One may think that this is a harsh judgement. And yet – looking back – critics have been happy to blame Heinlein for being what he was, a man who was born in 1907 and lived through a profound period of social and political change that, understandably, may not have sat well with him. Heinlein’s life – 1907-1988 – spanned both world wars, the cold war and all its assorted engagements, the fall of the European empires, the civil rights era and the loss of American innocence … Heinlein saw a lot. His experiences – and those of his country and world – shaped his development, as surely as my experiences shaped mine. Heinlein grew up in a profoundly unsafe world, where – eventually – the threat of nuclear annihilation arose to promise the destruction of everything he held dear; his critics grew to adulthood as the world stabilised – for a while – and the prospect of imminent death and destruction faded into the background. Heinlein never knew the safety (and immense comforts) we used to take for granted – and, in many ways, his harsh view of the universe was more practical than anything put forward today.
Looking at his career in reflection, I think it is possible to say certain things about Heinlein that shine through his books. It is, of course, impossible to say for sure, but … I think it works. (And someone else will call me an idiot. That is the way of the world <grin>.)
Heinlein was, I think, a dichotomy. Just as Stranger in a Strange Land and Starship Troopers represented, for a while, the bibles of both Left and Right, Heinlein himself was a complicated mixture of cold-blooded realist/pragmatist and hot-blooded fantasist. He knew too much about humanity – particularly men – to fully embrace the more rationalist (in the sense that their characters are rational) worldviews of some of his successors, but – at the same time – he wanted people to be better. He was aware – realistically speaking – of how society’s chains held people, particularly women and blacks, in bondage, yet he also preached of worlds where those chains had been left in the past and forgotten.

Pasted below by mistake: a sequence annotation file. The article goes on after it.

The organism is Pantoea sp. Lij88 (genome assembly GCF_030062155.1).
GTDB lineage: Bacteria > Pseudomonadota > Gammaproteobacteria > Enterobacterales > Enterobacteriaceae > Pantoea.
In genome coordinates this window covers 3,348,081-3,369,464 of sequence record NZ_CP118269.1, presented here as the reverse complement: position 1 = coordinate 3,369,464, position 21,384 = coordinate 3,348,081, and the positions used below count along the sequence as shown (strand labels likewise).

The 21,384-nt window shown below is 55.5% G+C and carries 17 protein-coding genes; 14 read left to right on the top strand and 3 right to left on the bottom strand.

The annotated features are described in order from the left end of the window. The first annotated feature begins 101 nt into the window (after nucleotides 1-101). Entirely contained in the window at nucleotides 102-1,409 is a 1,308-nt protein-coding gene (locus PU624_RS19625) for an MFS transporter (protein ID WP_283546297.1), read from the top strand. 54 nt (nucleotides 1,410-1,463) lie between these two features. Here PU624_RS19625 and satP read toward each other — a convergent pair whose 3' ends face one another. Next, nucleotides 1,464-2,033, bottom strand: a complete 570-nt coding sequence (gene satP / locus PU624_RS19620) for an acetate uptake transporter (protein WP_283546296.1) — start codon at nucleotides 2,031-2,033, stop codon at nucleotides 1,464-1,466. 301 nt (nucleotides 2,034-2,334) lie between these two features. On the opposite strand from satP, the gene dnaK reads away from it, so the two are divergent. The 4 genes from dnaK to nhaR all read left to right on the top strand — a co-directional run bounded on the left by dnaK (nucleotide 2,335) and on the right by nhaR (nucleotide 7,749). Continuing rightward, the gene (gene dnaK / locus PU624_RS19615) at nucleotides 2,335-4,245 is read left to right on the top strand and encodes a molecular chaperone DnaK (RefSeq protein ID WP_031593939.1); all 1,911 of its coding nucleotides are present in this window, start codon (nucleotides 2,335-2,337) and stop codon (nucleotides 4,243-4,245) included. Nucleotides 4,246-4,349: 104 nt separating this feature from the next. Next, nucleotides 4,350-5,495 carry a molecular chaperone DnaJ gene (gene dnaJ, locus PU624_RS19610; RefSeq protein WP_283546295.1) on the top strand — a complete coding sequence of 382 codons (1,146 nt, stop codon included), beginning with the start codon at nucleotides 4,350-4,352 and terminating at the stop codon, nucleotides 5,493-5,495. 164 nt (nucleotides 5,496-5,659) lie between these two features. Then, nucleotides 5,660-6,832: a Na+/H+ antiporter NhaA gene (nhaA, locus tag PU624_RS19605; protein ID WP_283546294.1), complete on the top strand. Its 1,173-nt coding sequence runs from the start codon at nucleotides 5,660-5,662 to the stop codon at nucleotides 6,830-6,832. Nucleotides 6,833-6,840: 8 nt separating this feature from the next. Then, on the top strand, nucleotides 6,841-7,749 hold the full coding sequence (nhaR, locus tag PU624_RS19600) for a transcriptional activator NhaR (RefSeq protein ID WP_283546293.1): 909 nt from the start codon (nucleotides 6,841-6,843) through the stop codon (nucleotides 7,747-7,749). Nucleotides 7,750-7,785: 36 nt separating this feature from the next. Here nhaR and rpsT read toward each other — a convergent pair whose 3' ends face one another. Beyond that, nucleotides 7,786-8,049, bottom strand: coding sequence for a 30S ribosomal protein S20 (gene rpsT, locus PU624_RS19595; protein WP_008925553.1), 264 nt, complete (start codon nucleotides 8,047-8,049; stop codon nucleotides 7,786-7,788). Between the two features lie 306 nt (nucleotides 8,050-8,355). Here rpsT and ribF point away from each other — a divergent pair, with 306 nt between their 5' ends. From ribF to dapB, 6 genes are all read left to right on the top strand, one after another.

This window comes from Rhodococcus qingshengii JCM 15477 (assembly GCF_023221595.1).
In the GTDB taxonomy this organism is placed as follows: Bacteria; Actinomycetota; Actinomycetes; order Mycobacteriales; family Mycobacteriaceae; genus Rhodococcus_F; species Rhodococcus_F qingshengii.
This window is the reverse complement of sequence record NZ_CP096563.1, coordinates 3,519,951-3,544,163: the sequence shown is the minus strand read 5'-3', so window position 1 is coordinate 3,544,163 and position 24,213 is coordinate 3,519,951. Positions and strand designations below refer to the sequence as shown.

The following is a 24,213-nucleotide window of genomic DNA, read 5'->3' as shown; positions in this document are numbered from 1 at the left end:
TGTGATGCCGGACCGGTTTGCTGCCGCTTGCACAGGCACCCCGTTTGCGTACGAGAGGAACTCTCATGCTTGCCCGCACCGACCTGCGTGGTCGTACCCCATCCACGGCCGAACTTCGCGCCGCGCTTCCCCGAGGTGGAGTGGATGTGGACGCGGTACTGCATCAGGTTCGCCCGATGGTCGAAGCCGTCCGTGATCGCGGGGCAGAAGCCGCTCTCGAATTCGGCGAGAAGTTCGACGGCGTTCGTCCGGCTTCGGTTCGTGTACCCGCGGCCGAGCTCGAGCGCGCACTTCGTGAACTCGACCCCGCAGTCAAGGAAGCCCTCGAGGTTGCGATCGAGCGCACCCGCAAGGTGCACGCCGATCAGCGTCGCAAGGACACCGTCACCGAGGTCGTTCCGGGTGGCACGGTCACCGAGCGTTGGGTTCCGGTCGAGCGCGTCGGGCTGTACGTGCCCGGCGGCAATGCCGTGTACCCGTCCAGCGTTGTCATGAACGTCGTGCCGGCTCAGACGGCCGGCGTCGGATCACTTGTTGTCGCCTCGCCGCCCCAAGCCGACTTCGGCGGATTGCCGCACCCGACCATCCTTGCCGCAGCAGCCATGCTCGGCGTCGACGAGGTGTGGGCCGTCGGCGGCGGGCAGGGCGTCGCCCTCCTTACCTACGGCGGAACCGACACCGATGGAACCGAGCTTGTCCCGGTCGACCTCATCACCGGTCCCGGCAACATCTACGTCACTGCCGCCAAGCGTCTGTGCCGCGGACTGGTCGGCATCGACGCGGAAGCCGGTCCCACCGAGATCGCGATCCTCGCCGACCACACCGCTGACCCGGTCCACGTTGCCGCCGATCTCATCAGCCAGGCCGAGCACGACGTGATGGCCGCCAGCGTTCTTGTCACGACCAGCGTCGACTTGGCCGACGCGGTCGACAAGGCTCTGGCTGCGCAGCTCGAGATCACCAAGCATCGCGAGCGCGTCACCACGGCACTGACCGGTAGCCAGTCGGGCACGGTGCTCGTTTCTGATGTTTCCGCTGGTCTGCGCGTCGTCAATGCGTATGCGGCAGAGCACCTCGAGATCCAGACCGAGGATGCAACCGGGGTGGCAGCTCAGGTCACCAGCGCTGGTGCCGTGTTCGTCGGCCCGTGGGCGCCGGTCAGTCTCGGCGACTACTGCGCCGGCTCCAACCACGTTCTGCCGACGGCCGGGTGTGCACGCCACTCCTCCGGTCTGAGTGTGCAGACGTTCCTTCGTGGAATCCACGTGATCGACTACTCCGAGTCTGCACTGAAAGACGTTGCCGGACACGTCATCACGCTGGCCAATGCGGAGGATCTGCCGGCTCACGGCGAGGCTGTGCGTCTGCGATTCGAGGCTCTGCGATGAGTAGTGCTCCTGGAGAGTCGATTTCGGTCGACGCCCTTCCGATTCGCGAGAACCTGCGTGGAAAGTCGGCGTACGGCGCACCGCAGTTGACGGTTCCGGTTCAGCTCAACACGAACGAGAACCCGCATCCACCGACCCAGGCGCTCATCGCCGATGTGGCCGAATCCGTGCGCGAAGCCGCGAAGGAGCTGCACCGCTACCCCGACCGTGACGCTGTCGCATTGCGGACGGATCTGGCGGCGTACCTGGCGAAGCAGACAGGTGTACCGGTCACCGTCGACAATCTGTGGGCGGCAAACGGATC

It sometimes produced odd results. Hazel Stone, of The Rolling Stones, is an engineer, yet she faced considerable resistance from men in a male-dominated field (and eventually retired to raise her son). It isn’t actually clear if she gave up or not, unlike the main character of Delilah and the Space Rigger, who kept going until she had proved herself. It is clear that she advises her granddaughter, eighteen-year-old Meade, not to go into engineering even though she has the talent – a bad piece of advice or a practical one, given that Meade would have to work hard to prove herself? (Notably, Heinlein never suggests that barring women from engineering is a justifiable attitude; an alternate view of the whole situation might suggest that Hazel’s attitude ruffled too many feathers.)
Indeed, Meade is treated as the subject of a somewhat dishonest review of The Rolling Stones, which may as well serve as a good example of attacks on Heinlein himself. At the start, she is told to stay still … which the reviewer condemns … except she’s being painted, so she has to stay still. Later on, the adults wonder if she is ‘husband-high’ – i.e. old enough to get married. Which sounds awfully sexist, except for the minor detail that she might be spending a large chunk of her early twenties on a interplanetary freighter with no eligible men – a potential problem for someone of her age (and someone who has already shown an interest in men).